Today's Trends in Credit Regulation

Life Goes On in Florida After Robo-Signing
By Meghan S. Musselman

As state attorneys general continue to investigate whether mortgage lenders and servicers properly completed supporting documentation in foreclosure actions, and have proposed settlement terms to some, the question remains what will happen to foreclosures affected by these “robo-signing” allegations. In Florida, which had a staggering backlog of foreclosures even before the robo-signing allegations surfaced, the state intermediate appellate court recently allowed a bank to re-file a foreclosure that was originally supported by an insufficient chain of title and a questionable assignment.

In Pino v. Bank of New York Mellon,[1] the Bank of New York Mellon filed a foreclosure action against Roman Pino. The mortgage attached to the complaint identified Silver State Financial Systems as the lender and Mortgage Electronic Registration Systems as mortgagee. The complaint alleged (1) that BNY Mellon was the assignee of the note and mortgage but included no proof of assignment, and (2) that the original promissory note was lost. Pino sought to have the foreclosure action dismissed on grounds that, where the original note is missing, proof of a valid assignment is required. BNY Mellon amended the complaint and attached a new, unrecorded assignment that was dated shortly before the foreclosure complaint was filed and was executed by an employee of BNY Mellon’s attorney. Pino sought sanctions against BNY Mellon on grounds that the assignment was fraudulent. BNY Mellon eventually filed a notice of voluntary dismissal of the action.

Five months later, BNY Mellon re-filed its action to foreclose on Pino’s mortgage. The new complaint no longer claimed that the note was lost, and included a new assignment of mortgage that was dated after the voluntary dismissal. Pino moved to strike BNY Mellon’s voluntary dismissal under Florida Rule of Civil Procedure asserting that BNY Mellon effected a fraud on the court, and sought dismissal of the new action as a sanction. The trial court denied Pino’s motion and ruled that it lacked jurisdiction to consider sanctions because the previous action had been voluntarily dismissed. Pino appealed. The Florida Court of Appeals affirmed the trial court.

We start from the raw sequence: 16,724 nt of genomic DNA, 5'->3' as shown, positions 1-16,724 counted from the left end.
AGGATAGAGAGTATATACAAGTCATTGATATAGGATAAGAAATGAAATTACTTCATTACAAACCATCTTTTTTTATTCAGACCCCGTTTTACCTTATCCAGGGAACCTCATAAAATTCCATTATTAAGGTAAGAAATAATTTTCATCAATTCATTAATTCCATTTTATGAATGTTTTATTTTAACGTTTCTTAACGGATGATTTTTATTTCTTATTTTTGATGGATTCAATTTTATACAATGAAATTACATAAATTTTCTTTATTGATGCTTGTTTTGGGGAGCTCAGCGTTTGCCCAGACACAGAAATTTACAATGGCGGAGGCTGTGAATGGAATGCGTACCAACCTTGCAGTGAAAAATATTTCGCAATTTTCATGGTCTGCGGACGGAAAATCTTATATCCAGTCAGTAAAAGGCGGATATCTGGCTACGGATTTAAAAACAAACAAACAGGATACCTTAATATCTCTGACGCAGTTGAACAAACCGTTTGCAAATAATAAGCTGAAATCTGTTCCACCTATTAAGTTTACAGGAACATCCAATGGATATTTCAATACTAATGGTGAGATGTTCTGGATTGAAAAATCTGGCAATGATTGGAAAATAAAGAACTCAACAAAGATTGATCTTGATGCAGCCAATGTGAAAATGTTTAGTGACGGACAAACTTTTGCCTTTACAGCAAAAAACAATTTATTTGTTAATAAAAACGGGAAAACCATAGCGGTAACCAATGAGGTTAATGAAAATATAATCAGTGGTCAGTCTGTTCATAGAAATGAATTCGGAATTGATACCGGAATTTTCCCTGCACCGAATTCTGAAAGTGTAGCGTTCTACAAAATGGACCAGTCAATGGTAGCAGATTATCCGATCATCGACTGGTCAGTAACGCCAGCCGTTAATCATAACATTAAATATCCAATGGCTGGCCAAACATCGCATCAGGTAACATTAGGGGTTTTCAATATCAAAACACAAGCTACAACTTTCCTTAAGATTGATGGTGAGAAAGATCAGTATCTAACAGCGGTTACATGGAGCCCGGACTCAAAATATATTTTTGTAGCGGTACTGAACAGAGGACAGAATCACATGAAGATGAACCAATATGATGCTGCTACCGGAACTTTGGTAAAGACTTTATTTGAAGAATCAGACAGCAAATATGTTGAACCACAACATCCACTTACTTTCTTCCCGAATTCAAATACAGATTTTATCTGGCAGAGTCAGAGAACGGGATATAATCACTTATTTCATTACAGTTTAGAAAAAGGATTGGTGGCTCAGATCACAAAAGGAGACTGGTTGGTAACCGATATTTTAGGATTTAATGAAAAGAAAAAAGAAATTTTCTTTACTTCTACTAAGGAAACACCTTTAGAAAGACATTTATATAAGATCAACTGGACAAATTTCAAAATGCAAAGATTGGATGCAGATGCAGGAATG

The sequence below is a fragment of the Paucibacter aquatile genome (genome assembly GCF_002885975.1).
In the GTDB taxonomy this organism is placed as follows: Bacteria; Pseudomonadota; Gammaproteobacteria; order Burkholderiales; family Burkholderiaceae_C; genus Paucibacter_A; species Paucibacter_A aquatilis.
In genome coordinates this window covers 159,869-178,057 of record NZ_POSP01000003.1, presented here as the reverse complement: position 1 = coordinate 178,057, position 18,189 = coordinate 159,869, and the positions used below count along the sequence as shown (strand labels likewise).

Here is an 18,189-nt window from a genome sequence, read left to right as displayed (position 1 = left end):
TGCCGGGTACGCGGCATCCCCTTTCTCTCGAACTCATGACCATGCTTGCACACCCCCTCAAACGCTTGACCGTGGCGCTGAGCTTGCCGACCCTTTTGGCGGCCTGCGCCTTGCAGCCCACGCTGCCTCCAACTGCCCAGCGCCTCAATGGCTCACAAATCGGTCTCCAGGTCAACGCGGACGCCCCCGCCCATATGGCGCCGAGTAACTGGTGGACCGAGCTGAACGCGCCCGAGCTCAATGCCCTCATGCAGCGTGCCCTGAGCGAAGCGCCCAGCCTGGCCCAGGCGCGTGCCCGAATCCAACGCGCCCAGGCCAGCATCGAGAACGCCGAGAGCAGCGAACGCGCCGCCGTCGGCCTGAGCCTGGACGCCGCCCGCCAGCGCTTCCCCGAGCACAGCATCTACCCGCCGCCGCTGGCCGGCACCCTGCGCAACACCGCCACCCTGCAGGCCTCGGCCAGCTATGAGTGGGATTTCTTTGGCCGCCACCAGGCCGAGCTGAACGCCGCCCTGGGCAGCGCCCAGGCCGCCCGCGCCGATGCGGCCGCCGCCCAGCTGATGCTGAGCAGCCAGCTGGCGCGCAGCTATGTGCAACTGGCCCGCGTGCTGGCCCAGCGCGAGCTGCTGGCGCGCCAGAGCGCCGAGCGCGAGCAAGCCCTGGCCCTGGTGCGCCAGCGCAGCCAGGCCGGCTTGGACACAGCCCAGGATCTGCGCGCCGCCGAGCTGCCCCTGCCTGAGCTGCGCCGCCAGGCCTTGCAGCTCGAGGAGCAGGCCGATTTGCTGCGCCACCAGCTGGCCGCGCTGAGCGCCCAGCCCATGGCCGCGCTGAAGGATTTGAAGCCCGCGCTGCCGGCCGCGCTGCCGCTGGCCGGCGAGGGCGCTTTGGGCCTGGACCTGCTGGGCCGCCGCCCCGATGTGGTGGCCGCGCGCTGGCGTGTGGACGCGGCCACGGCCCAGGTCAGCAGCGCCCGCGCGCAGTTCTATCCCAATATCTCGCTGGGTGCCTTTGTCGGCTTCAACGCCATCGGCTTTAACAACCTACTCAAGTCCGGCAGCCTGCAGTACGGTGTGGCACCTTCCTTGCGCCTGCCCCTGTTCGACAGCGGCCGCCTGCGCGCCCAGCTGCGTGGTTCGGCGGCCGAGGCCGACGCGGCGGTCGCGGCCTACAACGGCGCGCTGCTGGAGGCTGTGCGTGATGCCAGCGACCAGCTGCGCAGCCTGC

The appellate court found that the Florida Rules of Civil Procedure 1.420 allows a plaintiff to dismiss an action at any time before a motion for summary judgment is heard or before the matter is sent to the jury or to the court in a non-jury case. The appellate court found that BNY Mellon’s voluntary dismissal did not fall under any of the narrow exceptions to this rule, that BNY Mellon did not obtain any affirmative relief and that the voluntary dismissal did not adversely affect Pino. Thus, the appellate court ruled in favor of BNY Mellon and allowed the foreclosure to proceed.

This case may represent a light at the end of the robo-signing tunnel if other state courts follow Florida’s lead and allow lenders and servicers to correct errors in documentation and allow foreclosures to proceed.

One final note: Stay tuned in Florida. The appellate court deemed the issue in Pino one of great public importance and certified it to the Florida Supreme Court.

Meghan S. Musselman is a partner in the Maryland office of Hudson Cook, LLP. Meghan can be reached at (410) 865-5403 or by email at

[1] Pino v. Bank of New York Mellon, 2011 Fla. App. LEXIS 1056 (Fla. App. February 2, 2011)

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